6. Stan: I would also like to ask who hires and appoints individuals to these positions? Specifically, I wonder if each micro-cabinet member is hired by their functional equivalent at the central office or whether each Area Super selects their own in their own vetting process. If they are assigned by CO, in general, or by functional leaders in CO by area, I question the true independence of the Area Supers. Second question is what is the budget under the control of each area Super? If the answer is, “none,” they will simply be proxying other system leaders who have financial controls. In that scenario, the only benefit of such a structure is to buffer the Super’s office from the public more than previously experienced. Understandable goal for management efficiency but as I stated elsewhere: “Delegating tasks without requisite financial autonomy isn’t delegating; it’s buffering.” -Me

  7. Stan Jester

    Hey Kim. Leo Brown told me the micro cabinet reports to Regional Superintendent, but there is a “dotted line” to the chief officer for that position in Dr. Green’s cabinet. I’m guessing the interviewing process includes the Superintendent and chief officer in that department.
    There is a “Regional Transportation Manager” micro cabinet position. You’ll notice in the last ReOrg, the “Director of Transportation Operations” position was eliminated. Any existing personnel in eliminated positions are encouraged to apply for currently open positions. Employment, however, is not guaranteed and open positions will be filled with the most qualified applicant.
    On the other side there are two HR people and a finance person in the micro cabinet. Dr. Green maintains a chief officer for each of those micro cabinet positions.
    I assume you’ll be at Chamblee High School tonight @6pm for the community discussion on redistricting logistics and teacher allotments with central office staff. The central office usually rolls in heavy for meetings like this, so there will be numerous people you can ask. Please post your thoughts and ideas about what they say.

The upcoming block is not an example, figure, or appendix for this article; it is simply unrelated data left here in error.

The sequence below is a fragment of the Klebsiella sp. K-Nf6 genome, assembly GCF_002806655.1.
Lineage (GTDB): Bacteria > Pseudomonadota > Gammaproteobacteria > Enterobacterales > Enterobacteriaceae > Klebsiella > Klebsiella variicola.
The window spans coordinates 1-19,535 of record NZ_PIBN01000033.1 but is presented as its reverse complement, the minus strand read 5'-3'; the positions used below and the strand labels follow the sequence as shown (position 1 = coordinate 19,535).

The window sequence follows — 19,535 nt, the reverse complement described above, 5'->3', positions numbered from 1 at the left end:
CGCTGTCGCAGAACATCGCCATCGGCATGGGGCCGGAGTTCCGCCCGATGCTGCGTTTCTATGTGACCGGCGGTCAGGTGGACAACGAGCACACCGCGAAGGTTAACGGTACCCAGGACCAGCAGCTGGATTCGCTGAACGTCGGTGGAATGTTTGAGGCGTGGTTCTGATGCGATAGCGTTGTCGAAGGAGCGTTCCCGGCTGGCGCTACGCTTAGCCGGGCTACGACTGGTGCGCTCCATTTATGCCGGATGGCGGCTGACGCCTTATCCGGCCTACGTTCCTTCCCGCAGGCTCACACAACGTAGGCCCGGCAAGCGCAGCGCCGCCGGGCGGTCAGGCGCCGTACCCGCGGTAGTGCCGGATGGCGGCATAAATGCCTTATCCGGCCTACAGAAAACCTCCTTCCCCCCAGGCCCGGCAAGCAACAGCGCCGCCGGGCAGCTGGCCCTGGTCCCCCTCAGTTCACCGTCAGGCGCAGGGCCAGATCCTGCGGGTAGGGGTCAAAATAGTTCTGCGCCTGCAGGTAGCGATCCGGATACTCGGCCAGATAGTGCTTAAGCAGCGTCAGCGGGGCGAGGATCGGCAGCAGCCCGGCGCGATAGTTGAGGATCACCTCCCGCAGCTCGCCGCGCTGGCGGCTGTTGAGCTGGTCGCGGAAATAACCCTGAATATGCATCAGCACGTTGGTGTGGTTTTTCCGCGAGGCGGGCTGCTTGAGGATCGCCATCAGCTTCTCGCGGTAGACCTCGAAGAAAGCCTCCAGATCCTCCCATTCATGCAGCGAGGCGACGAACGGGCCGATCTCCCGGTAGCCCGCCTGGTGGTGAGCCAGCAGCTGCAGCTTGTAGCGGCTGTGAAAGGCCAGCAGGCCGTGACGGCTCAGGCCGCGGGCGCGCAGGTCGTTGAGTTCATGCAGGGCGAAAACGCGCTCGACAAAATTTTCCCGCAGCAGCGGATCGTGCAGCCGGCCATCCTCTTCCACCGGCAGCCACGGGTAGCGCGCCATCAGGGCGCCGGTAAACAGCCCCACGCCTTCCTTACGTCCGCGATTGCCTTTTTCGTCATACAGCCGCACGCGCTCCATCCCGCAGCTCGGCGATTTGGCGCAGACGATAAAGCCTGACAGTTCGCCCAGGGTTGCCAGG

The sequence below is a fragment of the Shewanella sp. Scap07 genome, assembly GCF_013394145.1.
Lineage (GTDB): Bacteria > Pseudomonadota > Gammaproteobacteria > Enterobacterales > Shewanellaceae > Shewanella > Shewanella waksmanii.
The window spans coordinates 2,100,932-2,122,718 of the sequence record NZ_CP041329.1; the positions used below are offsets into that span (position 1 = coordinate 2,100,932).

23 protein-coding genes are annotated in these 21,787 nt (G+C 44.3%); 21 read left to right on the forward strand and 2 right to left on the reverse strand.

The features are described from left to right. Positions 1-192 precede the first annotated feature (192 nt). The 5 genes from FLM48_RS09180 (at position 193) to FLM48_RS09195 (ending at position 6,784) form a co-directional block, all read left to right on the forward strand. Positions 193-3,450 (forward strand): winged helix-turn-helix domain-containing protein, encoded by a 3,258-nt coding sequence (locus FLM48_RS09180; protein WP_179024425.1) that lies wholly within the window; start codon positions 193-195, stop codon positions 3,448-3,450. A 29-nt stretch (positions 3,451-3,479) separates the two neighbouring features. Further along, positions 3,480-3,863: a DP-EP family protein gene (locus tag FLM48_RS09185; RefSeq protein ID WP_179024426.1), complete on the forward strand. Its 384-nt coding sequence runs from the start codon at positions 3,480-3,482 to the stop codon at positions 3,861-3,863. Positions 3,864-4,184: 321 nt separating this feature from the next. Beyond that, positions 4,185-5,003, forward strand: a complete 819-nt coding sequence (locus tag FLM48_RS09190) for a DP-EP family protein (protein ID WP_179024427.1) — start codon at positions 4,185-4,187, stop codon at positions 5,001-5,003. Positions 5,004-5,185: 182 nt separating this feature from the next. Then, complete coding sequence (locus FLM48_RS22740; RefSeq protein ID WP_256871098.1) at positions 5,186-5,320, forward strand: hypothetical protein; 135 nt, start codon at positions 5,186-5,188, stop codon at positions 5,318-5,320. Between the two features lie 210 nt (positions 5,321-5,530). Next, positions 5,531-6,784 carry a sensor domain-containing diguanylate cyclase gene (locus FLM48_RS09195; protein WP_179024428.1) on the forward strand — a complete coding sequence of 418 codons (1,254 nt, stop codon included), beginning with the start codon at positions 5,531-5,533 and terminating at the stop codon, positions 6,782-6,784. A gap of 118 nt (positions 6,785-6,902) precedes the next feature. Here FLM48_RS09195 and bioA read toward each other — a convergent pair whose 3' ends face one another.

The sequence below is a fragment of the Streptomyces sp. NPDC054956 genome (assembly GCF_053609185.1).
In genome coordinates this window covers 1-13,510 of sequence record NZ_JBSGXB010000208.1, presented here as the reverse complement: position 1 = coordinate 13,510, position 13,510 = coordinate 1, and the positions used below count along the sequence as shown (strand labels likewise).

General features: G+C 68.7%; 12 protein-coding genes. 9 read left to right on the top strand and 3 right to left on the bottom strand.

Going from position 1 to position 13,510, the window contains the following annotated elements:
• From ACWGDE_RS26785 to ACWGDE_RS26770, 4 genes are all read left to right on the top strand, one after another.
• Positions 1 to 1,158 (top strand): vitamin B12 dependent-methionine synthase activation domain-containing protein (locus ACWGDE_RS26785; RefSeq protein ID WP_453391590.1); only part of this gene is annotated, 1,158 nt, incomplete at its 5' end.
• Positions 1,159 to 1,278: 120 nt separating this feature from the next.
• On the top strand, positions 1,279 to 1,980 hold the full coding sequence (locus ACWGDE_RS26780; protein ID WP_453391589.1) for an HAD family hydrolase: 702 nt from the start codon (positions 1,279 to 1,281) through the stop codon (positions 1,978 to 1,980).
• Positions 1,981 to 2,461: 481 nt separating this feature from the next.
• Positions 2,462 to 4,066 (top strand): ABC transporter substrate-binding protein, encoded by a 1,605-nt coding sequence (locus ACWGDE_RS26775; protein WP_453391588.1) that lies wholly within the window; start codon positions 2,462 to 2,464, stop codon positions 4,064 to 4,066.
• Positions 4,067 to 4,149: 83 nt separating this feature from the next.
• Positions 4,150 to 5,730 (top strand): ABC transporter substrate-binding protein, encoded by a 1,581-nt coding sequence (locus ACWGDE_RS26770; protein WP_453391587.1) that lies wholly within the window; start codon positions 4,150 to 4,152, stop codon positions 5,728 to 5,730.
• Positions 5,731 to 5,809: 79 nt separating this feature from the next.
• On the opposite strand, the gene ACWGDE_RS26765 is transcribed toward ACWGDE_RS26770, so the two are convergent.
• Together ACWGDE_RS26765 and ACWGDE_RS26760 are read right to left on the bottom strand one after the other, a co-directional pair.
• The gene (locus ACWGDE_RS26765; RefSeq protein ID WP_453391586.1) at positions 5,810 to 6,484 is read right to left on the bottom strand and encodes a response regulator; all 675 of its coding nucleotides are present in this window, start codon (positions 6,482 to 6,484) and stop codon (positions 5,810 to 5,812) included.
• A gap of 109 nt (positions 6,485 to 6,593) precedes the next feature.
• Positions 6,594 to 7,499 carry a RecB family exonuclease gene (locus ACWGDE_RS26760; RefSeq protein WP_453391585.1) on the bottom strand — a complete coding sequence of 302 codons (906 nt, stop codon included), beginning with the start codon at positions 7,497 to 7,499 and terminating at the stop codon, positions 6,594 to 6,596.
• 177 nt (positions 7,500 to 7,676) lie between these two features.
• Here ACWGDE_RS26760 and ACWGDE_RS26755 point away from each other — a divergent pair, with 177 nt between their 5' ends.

8. Stan, Region 2 and 4 have 32-34 schools/principals to assist/supervise. If I understand your comments, the region supers will now have 9 additional staff reporting to them. Does that mean the region supers are responsible managing the micro cabinet as well as the principals or is the micro-cabinet there to help but they are actually managed by/report to the chief officer for that area in Dr. Green’s office – identified by the dotted line. If there is a dotted line to the central office, it seems we have just added another layer that the region super will have to go through to get support for his/her school rather than going to the chief officer for any given area.
    Do you know if these 9 staff members under each region have responsibilities other than serving that one region? Is Central Office hiring people for all these new positions or pulling them from their respective departments in Dr. Green’s cabinet?

  9. Stan Jester

    Hello Someone. The micro cabinet works for and reports to the regional super but I imagine they are self managing much like the relationship between Dr. Green and the CFO. The regional superintendents do not go through the micro cabinet. The micro cabinet is there to provide the regional super with the information to resolve issues on the spot.
    The micro cabinet is responsible to the Chief Officer in that discipline. The CFO will have a dotted line relationship to the financial person in the micro cabinet.
    People already in the central office are being pushed into the field into these micro cabinet positions.

  10. Stan Jester

    Facebook conversation between me and Kim Gokce:
    Kim Ellis Gokce – Do the area supers have budgetary authority? “Delegating tasks without requisite financial autonomy isn’t delegating; it’s buffering.” -Me
    Stan Jester – Budgetary authority to do what?
    Kim Ellis Gokce – Anything. For example, each of them appear to have a “Regional Facilities Maintenance Supervisor.” Do the maintenance decisions of the Supervisor have a financial impact on a Sam Moss budget managed there or a Regional maintenance budget managed by the Area Super and her team? Again, if the Area Supers have no control over how funds are spent and managed, this just seems to be a buffering strategy – delegate responsibility but no real decision power ($$$).
    Stan Jester – So your question is, can they pull the trigger on maintenance or any other request from the principals that will cost the district money. Good question. I’m going to transfer that question to my blog and find out if they have that authority and how that works.
    Kim Ellis Gokce – Correct. I want to know what real discretion they have on expense decisions within a budget established by the central process. Let’s say we want to spend money on a debate team rather than some athletic or other extracurricular program that is partially funded by Mtn Ind. Who decides on redirecting those funds?

  11. Great questions, Kim. Looking forward to that response.